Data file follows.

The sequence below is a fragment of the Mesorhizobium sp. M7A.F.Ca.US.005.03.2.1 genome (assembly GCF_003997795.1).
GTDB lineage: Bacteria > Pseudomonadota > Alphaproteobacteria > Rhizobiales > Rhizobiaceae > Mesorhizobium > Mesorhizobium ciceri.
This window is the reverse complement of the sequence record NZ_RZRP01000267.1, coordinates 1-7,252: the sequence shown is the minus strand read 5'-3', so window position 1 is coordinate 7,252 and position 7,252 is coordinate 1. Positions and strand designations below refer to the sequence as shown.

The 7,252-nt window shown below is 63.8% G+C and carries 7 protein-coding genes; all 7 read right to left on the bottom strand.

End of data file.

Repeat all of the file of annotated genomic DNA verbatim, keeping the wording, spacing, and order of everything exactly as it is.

The sequence below is a fragment of the Mesorhizobium sp. M7A.F.Ca.US.005.03.2.1 genome (assembly GCF_003997795.1).
GTDB lineage: Bacteria > Pseudomonadota > Alphaproteobacteria > Rhizobiales > Rhizobiaceae > Mesorhizobium > Mesorhizobium ciceri.
This window is the reverse complement of the sequence record NZ_RZRP01000267.1, coordinates 1-7,252: the sequence shown is the minus strand read 5'-3', so window position 1 is coordinate 7,252 and position 7,252 is coordinate 1. Positions and strand designations below refer to the sequence as shown.

The 7,252-nt window shown below is 63.8% G+C and carries 7 protein-coding genes; all 7 read right to left on the bottom strand.